If you are somewhat of a hobbyist , Syllable may be very interesting to you. Even though it doesn't have many applications yet, a full collection of the most basic applications is included with the system. Syllable Desktop is easy to try out and quite usable if you are willing to adapt a bit to it. For example, it's quite suitable for browsing the web and some light emailing. Not all common computer hardware is supported yet, but if your audio hardware is supported, you can listen to music and play videos.
What's more, you can do this on older computers that are unusable with current mainstream operating systems. One of the ways that we put the power of the machines into the hands of their owners is that Syllable's hardware requirements are very low. You can make a five years old machine into one that behaves like a brand new one. You may even be able to make a ten years old computer do useful things again. The Syllable community on the Internet is friendly and we always try to help out with any problems you may encounter.
Syllable Server is a small and efficient Linux operating system. It uses the Linux kernel and is compatible with Linux software, but is otherwise built to be as similar as possible to Syllable Desktop, using mostly the same parts. It is optimised for server computers, yet inherits a lot of efficiency and speed from the Syllable Desktop design. The current version only has a text mode console interface suitable for server use and elementary support for running some graphical programs (it is shown here running on Syllable Desktop under emulation). Nonetheless, the clean Syllable design and straightforward documentation make it easy to use. The graphical user interface from Syllable Desktop will be added in later versions to enhance ease of use further. Due to its Linux base, Syllable Server is a stable and usable system. It runs on industry-standard Personal Computers with a minimum of a 486 processor and 16 MB of memory. It can make a new computer very fast and efficient and an old computer usable again.
Syllable Desktop Syllable is still being developed, but it is already relatively stable and mature, including the following features: Operating system optimised for desktop computers. Easy to use graphical work environment with consistent, simple but powerful interface. Text console emulation is available as extra within the graphical environment. High response speed to user input, even under load. Fast start-up (under ten seconds on modern computers) and shut-down (around five seconds). Based on the AtheOS operating system. Modular. Multi-user. Memory protection. Pre-emptive. Kernel threading. Excellent support for SMP and multi-core systems. Originally inspired by AmigaOS . Under development. Usability depends on your requirements.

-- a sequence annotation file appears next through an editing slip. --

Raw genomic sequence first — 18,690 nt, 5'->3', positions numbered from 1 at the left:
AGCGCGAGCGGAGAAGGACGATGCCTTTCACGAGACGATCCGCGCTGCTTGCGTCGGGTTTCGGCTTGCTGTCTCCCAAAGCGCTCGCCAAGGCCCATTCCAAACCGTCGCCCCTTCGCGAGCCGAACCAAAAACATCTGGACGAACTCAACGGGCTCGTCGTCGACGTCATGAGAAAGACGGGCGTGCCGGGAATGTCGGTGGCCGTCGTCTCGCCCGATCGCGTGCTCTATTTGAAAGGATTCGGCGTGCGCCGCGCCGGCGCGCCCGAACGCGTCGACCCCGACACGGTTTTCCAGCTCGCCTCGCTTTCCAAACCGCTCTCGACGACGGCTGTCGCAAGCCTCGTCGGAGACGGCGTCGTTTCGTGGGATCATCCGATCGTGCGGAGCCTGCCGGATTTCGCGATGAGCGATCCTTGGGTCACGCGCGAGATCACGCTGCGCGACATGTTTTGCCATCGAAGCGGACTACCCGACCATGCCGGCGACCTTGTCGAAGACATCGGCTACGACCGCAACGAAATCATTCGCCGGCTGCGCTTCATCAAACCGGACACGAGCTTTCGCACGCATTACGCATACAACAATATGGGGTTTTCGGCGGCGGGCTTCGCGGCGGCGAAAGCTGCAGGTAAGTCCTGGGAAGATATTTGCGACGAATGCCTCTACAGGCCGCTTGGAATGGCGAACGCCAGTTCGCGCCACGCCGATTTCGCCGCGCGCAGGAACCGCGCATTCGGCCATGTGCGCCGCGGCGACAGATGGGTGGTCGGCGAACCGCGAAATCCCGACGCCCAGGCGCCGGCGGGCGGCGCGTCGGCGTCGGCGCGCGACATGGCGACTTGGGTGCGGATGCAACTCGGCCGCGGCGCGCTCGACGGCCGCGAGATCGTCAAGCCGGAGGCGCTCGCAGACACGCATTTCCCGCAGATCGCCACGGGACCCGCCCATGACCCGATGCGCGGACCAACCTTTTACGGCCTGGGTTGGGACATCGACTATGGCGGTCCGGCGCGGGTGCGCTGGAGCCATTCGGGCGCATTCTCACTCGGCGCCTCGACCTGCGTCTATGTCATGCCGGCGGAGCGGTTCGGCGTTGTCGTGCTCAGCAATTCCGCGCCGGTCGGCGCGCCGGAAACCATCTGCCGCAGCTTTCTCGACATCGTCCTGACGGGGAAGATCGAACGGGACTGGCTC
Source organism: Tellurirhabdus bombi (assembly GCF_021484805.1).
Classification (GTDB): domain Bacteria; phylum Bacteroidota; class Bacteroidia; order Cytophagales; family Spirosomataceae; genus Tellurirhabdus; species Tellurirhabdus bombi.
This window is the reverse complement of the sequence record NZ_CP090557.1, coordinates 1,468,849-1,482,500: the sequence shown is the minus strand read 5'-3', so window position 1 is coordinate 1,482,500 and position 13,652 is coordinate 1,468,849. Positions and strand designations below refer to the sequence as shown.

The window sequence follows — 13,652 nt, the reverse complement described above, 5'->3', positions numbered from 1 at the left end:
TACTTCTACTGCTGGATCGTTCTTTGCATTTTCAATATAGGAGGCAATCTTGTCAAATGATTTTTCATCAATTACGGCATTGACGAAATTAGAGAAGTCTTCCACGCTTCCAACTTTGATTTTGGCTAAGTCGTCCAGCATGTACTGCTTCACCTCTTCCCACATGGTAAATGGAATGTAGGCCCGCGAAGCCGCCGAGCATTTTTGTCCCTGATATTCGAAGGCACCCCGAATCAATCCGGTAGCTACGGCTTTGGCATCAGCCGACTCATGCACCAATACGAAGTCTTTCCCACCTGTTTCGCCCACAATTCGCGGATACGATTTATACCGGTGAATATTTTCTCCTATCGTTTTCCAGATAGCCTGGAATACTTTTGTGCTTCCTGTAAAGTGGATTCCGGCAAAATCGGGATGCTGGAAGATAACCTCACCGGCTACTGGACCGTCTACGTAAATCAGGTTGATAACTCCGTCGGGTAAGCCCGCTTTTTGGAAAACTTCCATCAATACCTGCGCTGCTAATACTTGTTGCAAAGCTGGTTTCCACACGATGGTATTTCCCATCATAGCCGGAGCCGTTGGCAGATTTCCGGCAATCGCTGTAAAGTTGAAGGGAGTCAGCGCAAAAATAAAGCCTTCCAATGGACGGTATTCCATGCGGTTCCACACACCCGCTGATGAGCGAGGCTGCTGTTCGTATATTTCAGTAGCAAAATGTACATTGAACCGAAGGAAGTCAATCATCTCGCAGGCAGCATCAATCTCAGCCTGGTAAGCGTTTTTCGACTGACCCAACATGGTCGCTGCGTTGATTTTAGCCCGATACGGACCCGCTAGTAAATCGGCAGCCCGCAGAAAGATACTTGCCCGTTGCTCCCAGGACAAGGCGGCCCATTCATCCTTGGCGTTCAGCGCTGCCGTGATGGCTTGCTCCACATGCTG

Syllable development has been advancing at a steady rate, with new features, drivers and programs appearing as each month passes. Work has been under way to update glibc and the programming toolchain (GCC and friends), and the desktop is seeing polish and refinement too. So now we have a freely available (GPLed), multitasking desktop OS, with a fully-fledged GUI, network stack, USB drivers, journalling filesystem, SMP support, and a sprinkling of POSIX adherence thrown in for good measure. Quite an achievement.
To run Syllable comfortably, a Pentium 200 MHz with 64M of RAM is required. (It'll squeeze into a smaller system, but the results won't be ideal.) Although a bare-bones setup can fit into 100M, around 300M of hard drive space should be fine for general use; however, Syllable won't install on FAT/NTFS or ext2/3 partitions, so you'll need to give it some dedicated space. In terms of sound, video and network card support, Syllable sports an impressive array of drivers for most well-known kit -- so before you give it a spin, it's worth checking out the hardware compatibility list [http://azaka.nutus.com.ar] first. Virtual machines and emulators (such as VMware and Bochs) can run the OS with a bit of tweaking.
Syllable's installer is a simplistic text-based affair that gets the system up and running within a few minutes. Periodically, discussions and proposals for a graphical installer pop up -- for now, though, it does the job adequately and cosmetic issues can be dealt with later. If there are no hitches, one reboot later and the Syllable login screen will appear (use "root" for both the username and password).
CREATED BY: GROUP 5.. JUSTINE LEYNES SOFIA PALAWAN KARA CRYSTAL PASCASIO LIEZEL CABUGAYAN CRISTINE MAY SOL AIT1-1